noise meeting

Attorney Sam Crowe (left) speaks to his client Jesse Fonseca at a recent meeting where Chino and Ontario residents gathered to discuss their concerns about the noise from planes taking off and landing at Ontario International Airport. Mr. Fonseca of Ontario, organized the meeting.

More than 50 people gathered in a noisy restaurant recently to discuss how noise of another kind keeps them awake in the wee hours of the morning.

The group – residents from northeast Chino and southwest Ontario – are organizing to get some action on noise created by planes flying into and out of nearby Ontario International Airport.

“It wakes you out of a dead sleep. It feels like they’re taxiing on your roof,” Jan Freeman said about her almost nightly encounters with the noise from planes flying over her home near Walnut and Cypress avenues in Chino.

Diane Mellon, who lives just north of Riverside Drive, off Mountain Avenue in Chino, said the noise is worse in the fall when she and her husband leave their bedroom window open. “In hot months, we have the air conditioning on, and the windows closed, so we can’t hear it as much.”

Some of the residents have taken decibel readings of the planes to gauge how bad the noise is at their homes.

The Aug. 18 meeting was organized by Jesse Fonseca, who has lived for 23 years on Cedar Avenue just south of Francis Avenue in Ontario. 

There used to be about one or two planes flying low over his home, but now it’s about 40 a day, he said. 

Gradual increase

Steve Lambert, spokesman for the Airport Authority, which oversees operations at Ontario International Airport, told the Champion in late August that there has been a gradual increase in flight operations (take offs and landings) at Ontario International since it returned to local control in November 2015. 

However, he provided a chart that showed that annual flight operations are down significantly from the peak years of 1999 to 2007 when that number ranged from about 136,261 to 156,607. Since 2008, the number has ranged from a low of 83,087 to a high of 124,515. Last year, there were 100,454 total flight operations. So far this year, there have been 56,281. 

Mr. Fonseca said he was assured this summer by the Authority that there would be no more take-offs to the west after July 1 when a new ramp was completed. 

He said he has cell phone videos and flight pattern data from official airport apps that show planes taking off to the west and banking low over his neighborhood, despite the completion of the ramp. 

FAA's explanation

Ian Gregor, a spokesman for the Federal Aviation Administration Pacific Division, said the FAA has not made any changes to departure routes at Ontario International. “As part of our Southern California Metroplex project, we did implement new arrival routes that pass over, or near, Chino,” he said. “However, these routes are only used when ONT is landing to the east. That rarely occurs. In fact, in 2019, we landed to the east at ONT only on portions of 11 days since Jan. 1.”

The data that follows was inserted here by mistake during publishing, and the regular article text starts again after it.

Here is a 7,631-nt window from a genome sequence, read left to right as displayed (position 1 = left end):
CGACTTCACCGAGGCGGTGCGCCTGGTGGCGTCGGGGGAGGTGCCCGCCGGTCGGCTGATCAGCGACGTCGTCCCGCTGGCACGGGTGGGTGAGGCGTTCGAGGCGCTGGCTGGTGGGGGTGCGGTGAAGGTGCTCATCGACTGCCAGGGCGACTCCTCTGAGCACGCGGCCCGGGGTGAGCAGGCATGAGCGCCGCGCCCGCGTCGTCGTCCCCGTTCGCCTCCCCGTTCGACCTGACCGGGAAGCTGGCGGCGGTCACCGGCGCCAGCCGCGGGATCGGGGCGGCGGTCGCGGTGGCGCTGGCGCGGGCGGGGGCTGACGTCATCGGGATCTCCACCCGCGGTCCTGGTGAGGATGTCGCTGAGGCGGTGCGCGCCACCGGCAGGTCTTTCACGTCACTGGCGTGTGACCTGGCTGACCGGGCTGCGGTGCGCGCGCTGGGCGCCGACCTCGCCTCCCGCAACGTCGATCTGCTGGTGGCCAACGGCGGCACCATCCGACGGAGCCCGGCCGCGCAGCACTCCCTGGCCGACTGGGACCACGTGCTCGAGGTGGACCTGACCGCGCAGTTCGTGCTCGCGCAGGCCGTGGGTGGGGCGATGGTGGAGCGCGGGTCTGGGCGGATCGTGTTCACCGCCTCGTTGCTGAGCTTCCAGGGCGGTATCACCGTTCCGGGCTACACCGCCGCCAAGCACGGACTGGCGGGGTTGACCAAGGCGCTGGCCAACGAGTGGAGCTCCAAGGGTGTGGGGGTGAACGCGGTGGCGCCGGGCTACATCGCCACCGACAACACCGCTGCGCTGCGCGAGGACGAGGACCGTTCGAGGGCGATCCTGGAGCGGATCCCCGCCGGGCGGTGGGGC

He said some arriving planes did pass over Chino before they implemented their new project.  

Mr. Fonseca said he has been contacting the Authority about once a month for the last 10 years, trying to get some relief.

He has been especially frustrated by the Authority’s reluctance to place the noise issue on its agenda.

Mr. Lambert said there will be no agenda items specifically related to airport noise at the next meeting at 3 p.m. Tuesday, Sept. 24 “since there is no action the Authority can take on this.”

'Go to meetings'

Mr. Fonseca is encouraging residents bothered by airport noise to go to Authority meetings, which are scheduled for 3 p.m. on the fourth Tuesday of every month at the Authority’s office, 1923 E. Avion Ave., Ontario. 

Mr. Fonseca has also retained an attorney to help speed things along, he said.

After Mr. Fonseca and other Chino residents complained this summer to the Chino City Council about the airport noise, Chino Mayor Eunice Ulloa sent a letter to the Authority, detailing the residents’ concerns.

City gets involved

City Manager Matt Ballantyne reported Tuesday that city officials met Aug. 21 with members of the Authority, including Ontario city councilman Alan Wapner, who is president of the Authority’s commission.

Chino city officials said they were told that most of the planes causing noise are associated with cargo shipping companies. Mr. Ballantyne said the Authority is now focusing on talking to those companies about minimizing noise levels. He said if that does not produce results, Chino will schedule more meetings with the airport’s oversight group.

On Aug. 29, Mr. Lambert told the Champion the Authority meets regularly with Ontario International’s passenger and cargo airline partners to encourage them to schedule their newest, quietest aircraft at the airport and modernize their fleets with that in mind.

Mr. Ballantyne said he felt the city’s comments at the Aug. 21 meeting were well received by the Authority and that good communication with the Authority has been the “main failure.” He said key contacts with the Authority have now been established.

Chino resident Richard Sherman, who has complained before about the plane noise to the council, said Tuesday that he has noticed a significant drop in noise recently and thanked the mayor and city staff members for their efforts.

Mr. Fonseca, who was also at Tuesday’s council meeting, agreed that things have been quieter. 

However, he urged the city and residents to keep the heat on the Authority to keep airport noise at a minimum and to ensure that flights land and take off over industrial areas and not homes. 

“We want the airport here,” Mayor Ulloa said. “But they do need to fly from the east and land from the east.”

Mr. Fonseca told the council, “We don’t want the flights to stop, we just want Ontario Airport to be a good neighbor.”

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